A significant motivation behind our enchantment with true crime is its radical nature. These real-life stories provide people with a glimpse into life outside of the typical social structure that they are accustomed to. Michel Foucault, a renowned philosopher and social critic, builds upon this idea in his book ‘Discipline and Punishment’ in which he attempts to explore the psychology behind this topic in great detail. Within this, Foucault argues that due to the way society is constructed, individuals are always under constant supervision, ensuring they stay within preconditioned social norms. The explicit message is that if we break these social rules, we will be punished (for example, with a fine or a prison sentence) thus, people are coerced into conforming. Foucault asserts that this phenomenon of constant supervision is what fuels people’s intrigue for crime, despite them not necessarily agreeing with it morally, essentially it goes against the core of what it means to be an ‘ideal citizen’ and that sparks interest. Perhaps this appreciation for people who live outside of social norms appeals to us all and this drives us to try and understand those who dare to break these norms with criminality.

There is a paradox in existence with regards to the fans of true crime, in that it tends to be more popular among women, despite it being women that are statistically more likely to be victims of the types of crimes that are frequently discussed. This seemingly contradictory relationship is explained by psychologists as being quite normal. The fact that women are aware of the probability that they themselves could be victims of these crimes, drives their interest in these stories. Social psychologist Amanda Vicary found that this difference has to do with survival, “this fear is leading women, even subconsciously, to be interested in true crime, because they want to learn how to prevent it”. This theory, however, can also relate to men to a certain extent. The fear that we get from watching these stories is what drives us to them. Paradoxically, hearing such stories can comfort our fears and anxieties and even – as Vicary says – help us confront real-life threats.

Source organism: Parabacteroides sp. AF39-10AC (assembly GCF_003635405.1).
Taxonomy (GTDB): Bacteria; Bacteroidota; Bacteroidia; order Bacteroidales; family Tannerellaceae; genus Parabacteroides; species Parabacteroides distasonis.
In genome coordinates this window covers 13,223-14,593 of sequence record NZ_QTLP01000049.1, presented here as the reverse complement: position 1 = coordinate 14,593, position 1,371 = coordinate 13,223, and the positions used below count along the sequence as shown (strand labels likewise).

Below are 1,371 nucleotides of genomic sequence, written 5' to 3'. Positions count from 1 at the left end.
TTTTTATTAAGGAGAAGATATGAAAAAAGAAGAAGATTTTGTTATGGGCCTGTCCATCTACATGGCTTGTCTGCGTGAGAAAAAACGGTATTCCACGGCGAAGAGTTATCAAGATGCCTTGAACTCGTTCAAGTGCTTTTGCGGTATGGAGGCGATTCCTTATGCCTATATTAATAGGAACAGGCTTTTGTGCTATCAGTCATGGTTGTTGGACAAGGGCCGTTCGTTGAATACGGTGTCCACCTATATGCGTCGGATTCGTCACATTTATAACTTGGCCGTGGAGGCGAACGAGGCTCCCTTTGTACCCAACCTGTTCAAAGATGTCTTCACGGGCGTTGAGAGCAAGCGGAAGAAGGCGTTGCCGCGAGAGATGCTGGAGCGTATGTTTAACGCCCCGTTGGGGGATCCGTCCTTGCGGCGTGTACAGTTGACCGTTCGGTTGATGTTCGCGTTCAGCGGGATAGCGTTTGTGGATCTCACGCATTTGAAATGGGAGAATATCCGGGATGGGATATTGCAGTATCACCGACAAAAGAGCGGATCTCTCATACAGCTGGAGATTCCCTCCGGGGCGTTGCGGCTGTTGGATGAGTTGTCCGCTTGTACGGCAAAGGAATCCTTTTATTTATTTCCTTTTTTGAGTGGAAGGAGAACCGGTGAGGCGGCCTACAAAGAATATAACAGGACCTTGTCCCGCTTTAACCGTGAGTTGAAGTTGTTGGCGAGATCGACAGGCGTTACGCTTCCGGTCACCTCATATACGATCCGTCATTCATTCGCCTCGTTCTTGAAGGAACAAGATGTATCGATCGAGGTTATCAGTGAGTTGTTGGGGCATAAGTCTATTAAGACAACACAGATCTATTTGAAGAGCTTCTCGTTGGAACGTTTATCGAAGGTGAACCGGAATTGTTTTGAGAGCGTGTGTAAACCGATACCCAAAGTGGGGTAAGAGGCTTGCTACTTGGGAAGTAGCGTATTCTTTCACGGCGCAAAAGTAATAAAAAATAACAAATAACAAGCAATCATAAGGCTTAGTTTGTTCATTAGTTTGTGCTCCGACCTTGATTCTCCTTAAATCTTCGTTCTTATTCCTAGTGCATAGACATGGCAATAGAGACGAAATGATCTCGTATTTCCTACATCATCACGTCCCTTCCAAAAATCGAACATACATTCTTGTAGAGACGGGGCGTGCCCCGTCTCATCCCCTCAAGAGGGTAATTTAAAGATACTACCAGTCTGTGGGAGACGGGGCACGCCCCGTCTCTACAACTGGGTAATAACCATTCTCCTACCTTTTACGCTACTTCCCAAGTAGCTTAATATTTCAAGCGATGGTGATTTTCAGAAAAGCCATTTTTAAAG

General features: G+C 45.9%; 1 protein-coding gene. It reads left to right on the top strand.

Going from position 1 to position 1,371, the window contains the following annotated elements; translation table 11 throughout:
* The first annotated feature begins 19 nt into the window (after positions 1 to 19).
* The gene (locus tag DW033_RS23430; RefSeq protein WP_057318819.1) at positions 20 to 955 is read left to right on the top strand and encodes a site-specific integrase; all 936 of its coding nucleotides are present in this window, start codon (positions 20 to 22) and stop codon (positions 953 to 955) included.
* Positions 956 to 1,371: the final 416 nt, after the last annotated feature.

Police car 3
A police car parked outside with lights on by http://www.JobsForFelonsHub.com

It is important to note that there is a dangerous side to this true-crime obsession. The genre itself has received harsh criticisms recently due to concerns that the over-saturation of the true-crime genre could lead to some blurring of moral boundaries. A concern that if this is taken to far, it could lead to de-sensitisation to these horrific stories. The normalisation of these acts is the main concern, however, this is not to say that listening to true crime is immoral. If anything, concern surrounding this should act as a soft reminder to fans of true. A reminder that encourages balance, a recognition of how you view and interact with the world and gently encourages you to remember that despite all of these gruesome stories, there is always a little bit of good in the world.

Ultimately, sharing stories is an integral part of what it means to be human, and this includes true crime. People are drawn to true crime as it allows people to safely explore and understand these darker sides of society and human nature. In addition to this, it helps people maintain moral views and it can serve as a form of self-protection. Overall, enjoying true crime does not mean you are crazy, but in fact… normal.